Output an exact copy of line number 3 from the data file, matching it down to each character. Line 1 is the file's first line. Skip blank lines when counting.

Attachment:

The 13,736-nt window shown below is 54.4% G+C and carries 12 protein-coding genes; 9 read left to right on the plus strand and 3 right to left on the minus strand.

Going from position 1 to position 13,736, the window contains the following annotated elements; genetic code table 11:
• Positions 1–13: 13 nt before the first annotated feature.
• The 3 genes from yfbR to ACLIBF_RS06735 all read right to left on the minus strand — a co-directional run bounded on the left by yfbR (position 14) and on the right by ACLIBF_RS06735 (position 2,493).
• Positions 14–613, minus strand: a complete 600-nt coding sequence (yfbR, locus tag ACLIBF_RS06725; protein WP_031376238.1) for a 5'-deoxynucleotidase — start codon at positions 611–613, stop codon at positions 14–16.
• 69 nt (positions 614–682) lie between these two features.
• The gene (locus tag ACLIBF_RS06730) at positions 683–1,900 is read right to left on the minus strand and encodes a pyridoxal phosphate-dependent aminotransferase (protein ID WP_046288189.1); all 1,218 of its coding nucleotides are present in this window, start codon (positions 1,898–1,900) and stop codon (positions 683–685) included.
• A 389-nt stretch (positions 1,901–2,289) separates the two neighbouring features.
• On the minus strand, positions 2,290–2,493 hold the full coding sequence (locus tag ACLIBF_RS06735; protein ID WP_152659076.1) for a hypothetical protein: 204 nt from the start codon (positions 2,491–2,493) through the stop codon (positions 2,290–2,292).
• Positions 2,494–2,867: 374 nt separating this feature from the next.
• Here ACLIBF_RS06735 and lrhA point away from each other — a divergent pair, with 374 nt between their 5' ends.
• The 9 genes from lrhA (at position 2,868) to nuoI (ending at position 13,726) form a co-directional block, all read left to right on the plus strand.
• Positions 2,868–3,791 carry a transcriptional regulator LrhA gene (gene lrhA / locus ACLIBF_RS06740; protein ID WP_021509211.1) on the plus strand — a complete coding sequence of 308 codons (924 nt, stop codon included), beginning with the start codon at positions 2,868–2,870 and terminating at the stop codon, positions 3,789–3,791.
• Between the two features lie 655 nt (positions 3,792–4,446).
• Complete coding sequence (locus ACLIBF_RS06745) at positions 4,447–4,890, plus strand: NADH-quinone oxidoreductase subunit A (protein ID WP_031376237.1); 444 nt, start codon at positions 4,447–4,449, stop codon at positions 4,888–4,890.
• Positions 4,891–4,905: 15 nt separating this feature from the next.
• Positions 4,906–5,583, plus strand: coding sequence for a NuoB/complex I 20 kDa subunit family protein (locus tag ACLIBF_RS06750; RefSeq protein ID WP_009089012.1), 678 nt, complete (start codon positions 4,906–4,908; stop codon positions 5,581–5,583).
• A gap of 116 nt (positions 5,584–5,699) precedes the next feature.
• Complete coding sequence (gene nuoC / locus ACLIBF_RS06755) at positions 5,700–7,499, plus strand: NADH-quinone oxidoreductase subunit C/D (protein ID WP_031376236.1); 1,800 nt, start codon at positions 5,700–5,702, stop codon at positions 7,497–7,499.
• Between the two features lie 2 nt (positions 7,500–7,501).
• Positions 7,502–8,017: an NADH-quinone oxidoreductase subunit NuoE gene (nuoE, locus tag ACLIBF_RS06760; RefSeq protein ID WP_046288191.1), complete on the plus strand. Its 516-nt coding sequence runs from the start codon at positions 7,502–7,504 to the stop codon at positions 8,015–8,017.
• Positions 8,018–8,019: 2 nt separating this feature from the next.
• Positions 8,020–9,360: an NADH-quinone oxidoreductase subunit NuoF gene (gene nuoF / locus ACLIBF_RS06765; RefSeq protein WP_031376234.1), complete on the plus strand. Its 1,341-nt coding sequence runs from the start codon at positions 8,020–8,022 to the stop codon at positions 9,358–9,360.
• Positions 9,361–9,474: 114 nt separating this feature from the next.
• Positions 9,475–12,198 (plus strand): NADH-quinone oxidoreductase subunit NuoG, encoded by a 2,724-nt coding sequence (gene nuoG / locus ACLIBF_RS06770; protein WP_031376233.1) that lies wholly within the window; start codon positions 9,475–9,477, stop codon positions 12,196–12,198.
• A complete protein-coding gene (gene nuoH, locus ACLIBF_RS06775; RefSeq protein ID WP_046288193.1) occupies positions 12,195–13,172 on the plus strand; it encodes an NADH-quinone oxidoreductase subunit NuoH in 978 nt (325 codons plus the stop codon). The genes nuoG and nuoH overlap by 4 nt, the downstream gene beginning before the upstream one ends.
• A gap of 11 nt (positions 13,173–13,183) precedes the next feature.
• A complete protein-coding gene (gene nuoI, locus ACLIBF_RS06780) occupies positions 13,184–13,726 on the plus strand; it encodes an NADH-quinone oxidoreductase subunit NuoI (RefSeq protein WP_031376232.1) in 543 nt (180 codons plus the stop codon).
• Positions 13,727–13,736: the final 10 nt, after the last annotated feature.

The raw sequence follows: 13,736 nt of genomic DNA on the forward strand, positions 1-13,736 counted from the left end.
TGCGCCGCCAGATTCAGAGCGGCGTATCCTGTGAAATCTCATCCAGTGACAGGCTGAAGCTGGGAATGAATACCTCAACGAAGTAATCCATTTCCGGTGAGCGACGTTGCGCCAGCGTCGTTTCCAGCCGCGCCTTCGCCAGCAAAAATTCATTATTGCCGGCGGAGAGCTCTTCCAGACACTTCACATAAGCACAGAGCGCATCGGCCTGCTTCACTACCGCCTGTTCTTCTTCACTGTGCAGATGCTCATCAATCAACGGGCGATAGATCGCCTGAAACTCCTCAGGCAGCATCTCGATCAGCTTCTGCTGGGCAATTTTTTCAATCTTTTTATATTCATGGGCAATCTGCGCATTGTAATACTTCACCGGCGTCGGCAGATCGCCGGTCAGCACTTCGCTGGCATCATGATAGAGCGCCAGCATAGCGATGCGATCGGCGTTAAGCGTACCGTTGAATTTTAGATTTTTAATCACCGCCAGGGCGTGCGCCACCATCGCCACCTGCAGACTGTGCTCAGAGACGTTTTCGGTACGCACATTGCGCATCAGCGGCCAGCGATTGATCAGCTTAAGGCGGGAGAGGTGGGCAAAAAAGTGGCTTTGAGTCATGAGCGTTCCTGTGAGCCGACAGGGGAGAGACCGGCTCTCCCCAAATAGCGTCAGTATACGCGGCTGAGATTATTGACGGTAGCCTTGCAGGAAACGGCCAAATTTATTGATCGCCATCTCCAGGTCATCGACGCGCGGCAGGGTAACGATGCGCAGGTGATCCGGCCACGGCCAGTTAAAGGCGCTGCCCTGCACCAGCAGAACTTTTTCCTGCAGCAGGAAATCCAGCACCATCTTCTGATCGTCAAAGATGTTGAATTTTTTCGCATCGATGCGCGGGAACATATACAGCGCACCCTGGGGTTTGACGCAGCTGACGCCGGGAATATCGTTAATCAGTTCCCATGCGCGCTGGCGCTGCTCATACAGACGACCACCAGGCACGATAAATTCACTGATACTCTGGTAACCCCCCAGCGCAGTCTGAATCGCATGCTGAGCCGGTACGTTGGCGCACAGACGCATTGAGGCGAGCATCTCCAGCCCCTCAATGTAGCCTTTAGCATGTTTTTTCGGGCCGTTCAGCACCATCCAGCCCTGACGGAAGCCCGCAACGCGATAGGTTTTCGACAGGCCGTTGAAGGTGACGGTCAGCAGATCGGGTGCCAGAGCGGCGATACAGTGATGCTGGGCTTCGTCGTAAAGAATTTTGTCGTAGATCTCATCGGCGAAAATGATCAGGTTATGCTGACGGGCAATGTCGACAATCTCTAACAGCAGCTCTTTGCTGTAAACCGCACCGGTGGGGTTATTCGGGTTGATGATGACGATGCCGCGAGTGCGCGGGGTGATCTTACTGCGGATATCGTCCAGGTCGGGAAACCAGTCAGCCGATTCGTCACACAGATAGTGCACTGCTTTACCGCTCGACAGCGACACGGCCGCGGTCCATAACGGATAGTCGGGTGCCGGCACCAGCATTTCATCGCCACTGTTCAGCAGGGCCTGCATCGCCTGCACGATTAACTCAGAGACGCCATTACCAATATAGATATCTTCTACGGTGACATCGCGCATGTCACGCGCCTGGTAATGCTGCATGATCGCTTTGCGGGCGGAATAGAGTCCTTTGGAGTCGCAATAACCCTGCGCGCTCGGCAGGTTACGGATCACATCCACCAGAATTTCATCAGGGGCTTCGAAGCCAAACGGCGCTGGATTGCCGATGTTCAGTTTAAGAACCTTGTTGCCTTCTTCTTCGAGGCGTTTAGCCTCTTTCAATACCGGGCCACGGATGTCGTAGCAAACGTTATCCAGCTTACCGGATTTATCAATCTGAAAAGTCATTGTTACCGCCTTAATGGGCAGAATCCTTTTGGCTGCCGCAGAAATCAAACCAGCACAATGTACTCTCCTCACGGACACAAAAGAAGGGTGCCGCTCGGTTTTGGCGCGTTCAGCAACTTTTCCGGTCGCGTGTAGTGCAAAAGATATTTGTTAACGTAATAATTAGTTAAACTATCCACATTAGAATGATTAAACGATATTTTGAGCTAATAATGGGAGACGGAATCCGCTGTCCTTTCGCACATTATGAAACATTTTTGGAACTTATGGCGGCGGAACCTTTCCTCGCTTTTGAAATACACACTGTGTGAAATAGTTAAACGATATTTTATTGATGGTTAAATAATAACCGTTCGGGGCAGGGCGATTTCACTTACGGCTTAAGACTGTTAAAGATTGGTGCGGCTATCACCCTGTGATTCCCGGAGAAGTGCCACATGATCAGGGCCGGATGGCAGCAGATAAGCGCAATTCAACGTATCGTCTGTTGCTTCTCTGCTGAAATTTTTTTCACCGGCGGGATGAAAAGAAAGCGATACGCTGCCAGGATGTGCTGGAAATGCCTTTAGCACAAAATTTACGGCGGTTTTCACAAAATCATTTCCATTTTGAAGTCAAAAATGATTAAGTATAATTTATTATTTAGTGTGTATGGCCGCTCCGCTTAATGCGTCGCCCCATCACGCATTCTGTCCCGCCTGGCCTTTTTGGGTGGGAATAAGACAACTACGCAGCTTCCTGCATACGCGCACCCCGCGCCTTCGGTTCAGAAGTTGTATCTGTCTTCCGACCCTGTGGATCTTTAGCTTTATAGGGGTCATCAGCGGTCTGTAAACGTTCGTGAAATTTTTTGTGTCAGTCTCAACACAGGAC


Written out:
• Positions 1–13: 13 nt before the first annotated feature.